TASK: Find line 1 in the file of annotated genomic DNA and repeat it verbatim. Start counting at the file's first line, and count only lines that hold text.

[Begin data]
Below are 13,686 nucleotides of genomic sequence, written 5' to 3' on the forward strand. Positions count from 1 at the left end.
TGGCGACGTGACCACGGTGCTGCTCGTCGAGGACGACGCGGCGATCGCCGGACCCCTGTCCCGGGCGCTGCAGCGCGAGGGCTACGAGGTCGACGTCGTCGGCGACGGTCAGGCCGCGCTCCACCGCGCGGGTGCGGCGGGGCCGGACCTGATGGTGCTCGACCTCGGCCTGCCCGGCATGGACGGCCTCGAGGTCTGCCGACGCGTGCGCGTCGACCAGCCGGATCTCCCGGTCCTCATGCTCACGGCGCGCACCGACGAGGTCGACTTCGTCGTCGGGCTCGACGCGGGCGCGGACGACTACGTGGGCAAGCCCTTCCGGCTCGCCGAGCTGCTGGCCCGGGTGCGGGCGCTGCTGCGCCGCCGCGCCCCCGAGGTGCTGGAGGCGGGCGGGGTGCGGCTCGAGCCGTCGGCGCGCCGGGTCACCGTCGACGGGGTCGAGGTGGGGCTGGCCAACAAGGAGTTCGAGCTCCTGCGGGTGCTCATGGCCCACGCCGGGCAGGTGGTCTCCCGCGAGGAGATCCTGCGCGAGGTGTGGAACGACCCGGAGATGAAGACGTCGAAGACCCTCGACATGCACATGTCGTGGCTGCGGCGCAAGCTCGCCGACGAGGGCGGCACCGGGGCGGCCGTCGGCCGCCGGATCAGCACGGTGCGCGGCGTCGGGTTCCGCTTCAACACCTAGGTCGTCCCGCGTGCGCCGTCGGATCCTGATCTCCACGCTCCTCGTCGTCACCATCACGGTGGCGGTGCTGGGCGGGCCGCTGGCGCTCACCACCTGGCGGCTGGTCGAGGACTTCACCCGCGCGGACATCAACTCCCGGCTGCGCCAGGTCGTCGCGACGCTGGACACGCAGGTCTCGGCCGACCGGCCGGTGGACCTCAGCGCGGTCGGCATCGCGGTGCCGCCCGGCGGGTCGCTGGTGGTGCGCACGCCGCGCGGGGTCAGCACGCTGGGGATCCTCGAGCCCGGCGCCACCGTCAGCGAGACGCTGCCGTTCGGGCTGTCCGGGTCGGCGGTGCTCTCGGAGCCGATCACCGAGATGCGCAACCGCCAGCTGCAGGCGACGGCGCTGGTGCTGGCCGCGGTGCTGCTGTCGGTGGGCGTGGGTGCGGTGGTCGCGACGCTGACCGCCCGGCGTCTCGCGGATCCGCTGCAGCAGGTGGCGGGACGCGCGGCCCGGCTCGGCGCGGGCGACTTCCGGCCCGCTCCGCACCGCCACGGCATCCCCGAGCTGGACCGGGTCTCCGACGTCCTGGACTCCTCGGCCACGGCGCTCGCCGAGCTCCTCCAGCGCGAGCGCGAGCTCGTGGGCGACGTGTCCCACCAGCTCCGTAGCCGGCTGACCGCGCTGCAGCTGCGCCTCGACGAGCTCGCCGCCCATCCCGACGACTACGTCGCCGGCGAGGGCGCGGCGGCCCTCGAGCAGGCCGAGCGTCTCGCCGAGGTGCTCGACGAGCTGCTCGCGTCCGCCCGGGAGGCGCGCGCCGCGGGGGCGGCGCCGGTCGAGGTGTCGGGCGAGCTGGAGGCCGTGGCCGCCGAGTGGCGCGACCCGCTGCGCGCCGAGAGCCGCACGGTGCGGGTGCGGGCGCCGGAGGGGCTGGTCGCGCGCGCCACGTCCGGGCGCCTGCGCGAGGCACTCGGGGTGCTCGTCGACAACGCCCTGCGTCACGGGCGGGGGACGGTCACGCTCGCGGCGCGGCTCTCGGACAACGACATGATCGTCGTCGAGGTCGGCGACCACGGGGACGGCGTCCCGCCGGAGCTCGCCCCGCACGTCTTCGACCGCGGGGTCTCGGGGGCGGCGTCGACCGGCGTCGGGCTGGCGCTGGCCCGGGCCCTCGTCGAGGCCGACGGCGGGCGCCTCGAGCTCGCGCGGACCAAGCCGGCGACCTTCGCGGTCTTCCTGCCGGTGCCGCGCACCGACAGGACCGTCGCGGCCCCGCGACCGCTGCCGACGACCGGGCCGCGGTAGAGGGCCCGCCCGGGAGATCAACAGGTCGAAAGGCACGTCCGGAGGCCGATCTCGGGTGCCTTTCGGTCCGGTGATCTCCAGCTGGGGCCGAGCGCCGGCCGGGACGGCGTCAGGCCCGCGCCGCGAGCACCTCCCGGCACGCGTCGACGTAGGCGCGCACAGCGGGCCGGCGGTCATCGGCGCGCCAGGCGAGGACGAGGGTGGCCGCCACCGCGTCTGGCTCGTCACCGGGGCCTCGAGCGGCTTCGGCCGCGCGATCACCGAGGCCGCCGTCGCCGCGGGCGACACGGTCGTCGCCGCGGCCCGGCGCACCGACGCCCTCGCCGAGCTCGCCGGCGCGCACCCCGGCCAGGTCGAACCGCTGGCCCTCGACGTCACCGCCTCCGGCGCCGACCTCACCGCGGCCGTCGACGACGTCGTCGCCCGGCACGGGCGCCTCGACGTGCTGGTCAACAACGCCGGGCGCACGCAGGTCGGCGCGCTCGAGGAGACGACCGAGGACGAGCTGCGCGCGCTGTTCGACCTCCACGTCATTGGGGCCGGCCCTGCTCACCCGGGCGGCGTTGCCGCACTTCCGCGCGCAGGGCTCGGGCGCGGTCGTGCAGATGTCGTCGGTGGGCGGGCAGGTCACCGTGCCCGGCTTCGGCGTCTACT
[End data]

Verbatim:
Below are 13,686 nucleotides of genomic sequence, written 5' to 3' on the forward strand. Positions count from 1 at the left end.